Early indications are that the budget negotiations will be intense. Republicans have been adamant in their rejection of higher taxes, arguing that the $660 billion increase on top earners that was part of the late December agreement to prevent the government from going over the "fiscal cliff" is all the new revenue they will tolerate.

The administration maintains that Obama’s proposal is balanced with the proper mix of spending cuts and tax increases.

Obama has presided over four straight years of annual deficits totaling more than $1 trillion, reflecting in part the lost revenue during a deep recession and the government’s efforts to get the economy going again and stabilize the financial system.


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The budget plan already passed by the GOP-controlled House projects reaching balance in 2023, a year in which Obama’s proposal projects a $439 billion deficit. The budget outline approved by the Democratic-controlled Senate tracks more closely to the Obama proposal, although it does not include changes to the cost-of-living formula for Social Security.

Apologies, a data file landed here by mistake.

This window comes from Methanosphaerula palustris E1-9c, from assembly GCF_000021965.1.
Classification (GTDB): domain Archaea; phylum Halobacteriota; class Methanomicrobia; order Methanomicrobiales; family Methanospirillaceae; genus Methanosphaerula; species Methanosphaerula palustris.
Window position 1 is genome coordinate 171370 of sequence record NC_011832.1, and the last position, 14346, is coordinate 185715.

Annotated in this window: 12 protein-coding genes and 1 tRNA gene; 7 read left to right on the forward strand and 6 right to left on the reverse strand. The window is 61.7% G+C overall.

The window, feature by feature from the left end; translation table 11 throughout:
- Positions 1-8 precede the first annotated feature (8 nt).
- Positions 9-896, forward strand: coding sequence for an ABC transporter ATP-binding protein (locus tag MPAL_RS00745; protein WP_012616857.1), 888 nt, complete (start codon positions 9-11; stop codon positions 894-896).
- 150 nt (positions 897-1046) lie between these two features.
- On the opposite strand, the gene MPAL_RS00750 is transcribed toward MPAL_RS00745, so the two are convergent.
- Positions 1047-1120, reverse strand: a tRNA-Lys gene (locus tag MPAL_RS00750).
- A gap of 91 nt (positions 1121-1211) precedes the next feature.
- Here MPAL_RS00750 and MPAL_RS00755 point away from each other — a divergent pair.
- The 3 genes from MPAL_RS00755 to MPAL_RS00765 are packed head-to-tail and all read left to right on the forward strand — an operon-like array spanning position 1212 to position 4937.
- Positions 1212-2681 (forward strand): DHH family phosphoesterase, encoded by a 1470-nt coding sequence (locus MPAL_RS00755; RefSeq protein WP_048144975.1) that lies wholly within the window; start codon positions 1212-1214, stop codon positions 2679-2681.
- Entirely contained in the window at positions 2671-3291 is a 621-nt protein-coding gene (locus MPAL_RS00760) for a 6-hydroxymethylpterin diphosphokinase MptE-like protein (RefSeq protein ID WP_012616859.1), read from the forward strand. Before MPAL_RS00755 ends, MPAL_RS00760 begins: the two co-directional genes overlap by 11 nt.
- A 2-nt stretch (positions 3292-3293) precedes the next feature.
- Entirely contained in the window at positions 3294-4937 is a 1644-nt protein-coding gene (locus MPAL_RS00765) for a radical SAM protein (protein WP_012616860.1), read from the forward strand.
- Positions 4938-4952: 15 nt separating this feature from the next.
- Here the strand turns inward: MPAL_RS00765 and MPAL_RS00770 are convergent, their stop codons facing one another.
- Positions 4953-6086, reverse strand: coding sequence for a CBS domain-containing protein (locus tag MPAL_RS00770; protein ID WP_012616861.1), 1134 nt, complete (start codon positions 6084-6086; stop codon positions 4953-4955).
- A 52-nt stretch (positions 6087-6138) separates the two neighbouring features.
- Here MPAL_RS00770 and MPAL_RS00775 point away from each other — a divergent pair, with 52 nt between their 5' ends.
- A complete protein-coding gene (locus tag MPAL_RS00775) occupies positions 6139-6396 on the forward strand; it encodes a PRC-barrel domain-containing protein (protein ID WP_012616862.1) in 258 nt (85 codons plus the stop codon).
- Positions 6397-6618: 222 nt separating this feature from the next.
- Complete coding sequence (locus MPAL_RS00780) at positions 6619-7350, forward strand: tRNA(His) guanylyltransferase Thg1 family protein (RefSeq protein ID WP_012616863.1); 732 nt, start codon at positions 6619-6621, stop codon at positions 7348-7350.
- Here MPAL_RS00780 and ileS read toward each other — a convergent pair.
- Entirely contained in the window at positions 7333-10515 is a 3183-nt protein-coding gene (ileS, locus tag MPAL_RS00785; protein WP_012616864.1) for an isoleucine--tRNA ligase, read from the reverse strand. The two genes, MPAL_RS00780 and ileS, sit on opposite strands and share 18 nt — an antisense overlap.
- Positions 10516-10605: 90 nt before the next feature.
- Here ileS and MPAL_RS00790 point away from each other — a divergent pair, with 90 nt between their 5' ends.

A glance at key Obama budget provision

President Barack Obama’s 2014 budget includes a key change in the way the government measures inflation. If adopted, the chained Consumer Price Index would have far-reaching effects because so many programs are adjusted each year based on year-to-year changes in consumer prices.

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How it would work:

The new measure would show a lower level of inflation than the more widely used Consumer Price Index.